Six Hawaiian Green Sea Turtles Released into Maui Waters
The Hawaiian Green Sea Turtle (honu) is one of the most the most beloved native species that you can find here on Maui. They show up in a seemingly endless array of artwork, jewelry, gifts, film, photographs, and the list goes on. Why are they so popular? Well, sea honu sightings tend to leave a lasting impression on residents and visitors alike. There’s something captivating about these unique marine reptiles. The best way to understand the fascination is to catch a glimpse of them yourself. Luckily for us and for our guests, they tend to be a common sight on our Lanai snorkel boat trips. If you’re on the island, maybe you’ll have the opportunity to join us and view them in their natural habitat.
If we’re lucky, we may even spot one of the six young honu that were recently released into the waters of Ma’alaea Bay by the Maui Ocean Center (MOC). Yes, humans have had to step in to help ensure future generations of honu, because they are listed as an endangered species. These particular turtles were born in captivity at Sea Life Park in 2015 and then raised at the MOC. During their time at the aquarium, they helped educate visitors about the lives of honu and the threats that they’re facing. Once they reached an appropriate age, it was time for their release, which they performed with a private ceremony.
The six turtles were each given names: Maluhia, Mohalu, Kao Lele, Lipaki, Koa and Kunoa. Unlike some of the turtles that have been released in the past, these haven’t been fitted with GPS trackers, but they do have what’s called a Passive Integrated Transponder Tag, which allows them to be identified if they’re found. Also, their shells are marked with “MOC” and they are individually numbered one through six. If you happen to spot one, the MOC would appreciate if you’d give them a call at (808) 270-7075 or reach them via social media to let them know which individual you saw and where it was located.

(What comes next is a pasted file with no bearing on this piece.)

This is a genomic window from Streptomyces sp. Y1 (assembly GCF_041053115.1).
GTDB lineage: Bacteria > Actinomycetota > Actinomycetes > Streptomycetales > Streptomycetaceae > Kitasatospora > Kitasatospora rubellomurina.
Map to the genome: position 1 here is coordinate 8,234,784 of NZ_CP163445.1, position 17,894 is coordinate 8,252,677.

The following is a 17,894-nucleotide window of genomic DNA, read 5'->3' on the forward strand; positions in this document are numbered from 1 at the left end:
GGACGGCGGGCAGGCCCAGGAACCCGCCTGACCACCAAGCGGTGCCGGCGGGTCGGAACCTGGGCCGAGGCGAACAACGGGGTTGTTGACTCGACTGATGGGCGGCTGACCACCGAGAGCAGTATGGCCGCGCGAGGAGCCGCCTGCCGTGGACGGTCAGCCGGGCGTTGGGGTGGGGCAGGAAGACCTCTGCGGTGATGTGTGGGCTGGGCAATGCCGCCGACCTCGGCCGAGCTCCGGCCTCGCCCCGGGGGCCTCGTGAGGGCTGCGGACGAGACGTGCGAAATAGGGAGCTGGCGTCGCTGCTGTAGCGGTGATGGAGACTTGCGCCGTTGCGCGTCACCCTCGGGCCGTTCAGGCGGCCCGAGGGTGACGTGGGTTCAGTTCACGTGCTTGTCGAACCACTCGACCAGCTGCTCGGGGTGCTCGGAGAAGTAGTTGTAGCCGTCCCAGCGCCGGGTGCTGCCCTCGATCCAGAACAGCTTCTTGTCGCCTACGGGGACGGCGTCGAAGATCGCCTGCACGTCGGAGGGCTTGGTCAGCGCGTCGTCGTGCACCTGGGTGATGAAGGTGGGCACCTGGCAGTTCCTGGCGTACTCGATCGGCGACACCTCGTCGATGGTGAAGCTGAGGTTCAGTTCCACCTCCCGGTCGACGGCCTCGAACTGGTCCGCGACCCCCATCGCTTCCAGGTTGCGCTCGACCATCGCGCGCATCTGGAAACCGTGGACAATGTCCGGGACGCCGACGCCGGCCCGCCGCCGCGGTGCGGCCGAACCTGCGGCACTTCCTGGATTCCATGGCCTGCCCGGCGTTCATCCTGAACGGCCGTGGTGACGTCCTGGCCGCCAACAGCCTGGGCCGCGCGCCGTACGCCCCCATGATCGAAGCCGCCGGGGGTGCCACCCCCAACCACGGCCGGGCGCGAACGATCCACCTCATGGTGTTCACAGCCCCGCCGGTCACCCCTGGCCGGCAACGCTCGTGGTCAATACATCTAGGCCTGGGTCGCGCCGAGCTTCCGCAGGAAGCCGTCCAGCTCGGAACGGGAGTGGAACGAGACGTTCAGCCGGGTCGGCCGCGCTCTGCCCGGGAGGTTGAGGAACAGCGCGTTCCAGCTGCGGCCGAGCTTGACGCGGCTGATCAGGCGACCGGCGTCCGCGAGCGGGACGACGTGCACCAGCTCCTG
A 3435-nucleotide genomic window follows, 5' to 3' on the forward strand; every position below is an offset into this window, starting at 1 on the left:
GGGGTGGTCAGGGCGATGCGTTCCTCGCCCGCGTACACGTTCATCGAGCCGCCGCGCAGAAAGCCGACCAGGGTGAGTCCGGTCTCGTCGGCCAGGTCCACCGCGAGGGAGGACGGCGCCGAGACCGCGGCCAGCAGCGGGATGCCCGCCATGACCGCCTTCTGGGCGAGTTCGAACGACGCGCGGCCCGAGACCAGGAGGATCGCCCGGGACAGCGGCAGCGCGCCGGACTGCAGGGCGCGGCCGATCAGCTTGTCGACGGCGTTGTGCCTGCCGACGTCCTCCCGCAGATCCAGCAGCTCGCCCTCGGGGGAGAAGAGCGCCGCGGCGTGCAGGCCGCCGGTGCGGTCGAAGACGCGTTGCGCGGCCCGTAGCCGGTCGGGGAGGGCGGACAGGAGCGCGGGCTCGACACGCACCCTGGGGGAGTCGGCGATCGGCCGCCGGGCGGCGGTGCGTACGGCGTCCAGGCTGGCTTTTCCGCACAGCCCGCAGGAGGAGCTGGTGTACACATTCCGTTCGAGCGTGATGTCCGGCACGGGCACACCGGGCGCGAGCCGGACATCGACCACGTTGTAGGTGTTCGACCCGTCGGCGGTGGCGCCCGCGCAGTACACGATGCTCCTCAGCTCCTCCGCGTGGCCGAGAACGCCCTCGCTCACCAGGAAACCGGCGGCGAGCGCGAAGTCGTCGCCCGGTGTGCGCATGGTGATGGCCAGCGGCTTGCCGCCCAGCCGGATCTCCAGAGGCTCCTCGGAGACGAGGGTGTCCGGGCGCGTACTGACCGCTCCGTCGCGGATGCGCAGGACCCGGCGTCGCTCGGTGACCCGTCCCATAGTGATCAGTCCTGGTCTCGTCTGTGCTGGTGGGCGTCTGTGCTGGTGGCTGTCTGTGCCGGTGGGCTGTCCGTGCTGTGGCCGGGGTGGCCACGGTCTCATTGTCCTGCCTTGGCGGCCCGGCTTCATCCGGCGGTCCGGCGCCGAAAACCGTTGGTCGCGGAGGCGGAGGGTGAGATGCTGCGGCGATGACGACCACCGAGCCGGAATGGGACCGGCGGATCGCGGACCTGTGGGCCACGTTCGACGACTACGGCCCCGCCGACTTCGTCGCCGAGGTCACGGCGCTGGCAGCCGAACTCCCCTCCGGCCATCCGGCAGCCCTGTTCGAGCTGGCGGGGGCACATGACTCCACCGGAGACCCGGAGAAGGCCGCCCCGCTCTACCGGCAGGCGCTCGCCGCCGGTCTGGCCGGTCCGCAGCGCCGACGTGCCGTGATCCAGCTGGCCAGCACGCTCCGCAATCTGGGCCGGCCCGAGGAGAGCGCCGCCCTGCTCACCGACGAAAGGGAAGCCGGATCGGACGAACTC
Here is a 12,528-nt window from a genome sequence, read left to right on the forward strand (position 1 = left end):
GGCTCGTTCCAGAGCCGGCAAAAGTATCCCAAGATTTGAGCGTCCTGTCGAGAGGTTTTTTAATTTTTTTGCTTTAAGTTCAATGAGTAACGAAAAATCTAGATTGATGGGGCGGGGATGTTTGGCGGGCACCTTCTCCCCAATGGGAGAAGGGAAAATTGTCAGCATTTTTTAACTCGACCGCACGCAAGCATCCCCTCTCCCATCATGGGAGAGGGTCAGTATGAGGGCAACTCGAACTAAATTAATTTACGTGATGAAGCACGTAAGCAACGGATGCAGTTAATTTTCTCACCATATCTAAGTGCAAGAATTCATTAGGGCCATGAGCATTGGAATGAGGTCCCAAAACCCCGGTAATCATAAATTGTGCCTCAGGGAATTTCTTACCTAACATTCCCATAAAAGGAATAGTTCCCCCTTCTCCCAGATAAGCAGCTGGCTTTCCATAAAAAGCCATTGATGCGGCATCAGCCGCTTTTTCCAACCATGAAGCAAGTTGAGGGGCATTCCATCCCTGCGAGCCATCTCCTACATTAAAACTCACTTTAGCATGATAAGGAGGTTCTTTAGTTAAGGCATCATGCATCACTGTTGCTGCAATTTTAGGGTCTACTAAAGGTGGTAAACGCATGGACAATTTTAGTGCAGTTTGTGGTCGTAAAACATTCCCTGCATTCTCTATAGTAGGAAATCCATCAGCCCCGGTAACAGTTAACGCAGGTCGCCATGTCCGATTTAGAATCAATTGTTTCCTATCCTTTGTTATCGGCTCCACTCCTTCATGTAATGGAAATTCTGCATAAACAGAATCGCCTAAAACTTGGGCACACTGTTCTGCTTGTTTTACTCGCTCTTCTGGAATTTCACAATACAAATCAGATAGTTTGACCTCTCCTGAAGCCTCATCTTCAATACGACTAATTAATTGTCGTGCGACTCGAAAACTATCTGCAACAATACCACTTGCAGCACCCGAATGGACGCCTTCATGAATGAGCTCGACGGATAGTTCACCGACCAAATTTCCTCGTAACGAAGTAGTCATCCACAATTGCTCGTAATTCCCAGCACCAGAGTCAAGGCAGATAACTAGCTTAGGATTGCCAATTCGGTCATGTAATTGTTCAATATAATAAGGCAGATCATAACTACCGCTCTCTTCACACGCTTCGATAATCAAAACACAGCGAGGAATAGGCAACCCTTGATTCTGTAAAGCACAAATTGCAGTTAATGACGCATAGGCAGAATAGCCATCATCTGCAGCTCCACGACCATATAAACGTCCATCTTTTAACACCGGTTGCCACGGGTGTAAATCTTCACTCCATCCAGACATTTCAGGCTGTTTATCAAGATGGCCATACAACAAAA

So, if you join one of our Maui snorkeling tours, you’ll have yet another reason to keep your eyes peeled for these animals. The odds of spotting one of these six turtles is low, especially considering the many wild individuals out there in addition to the 66 other turtles that the MOC has released since 1998. But stranger things have happened! In fact, the turtles that did have GPS trackers in the past tended to stay in the waters surrounding Maui, with the exception of one individual that made the long journey to both O’ahu and the Big Island. If most of the released turtles stay in the area, we have higher odds of spotting them as we travel the waters of Maui County.
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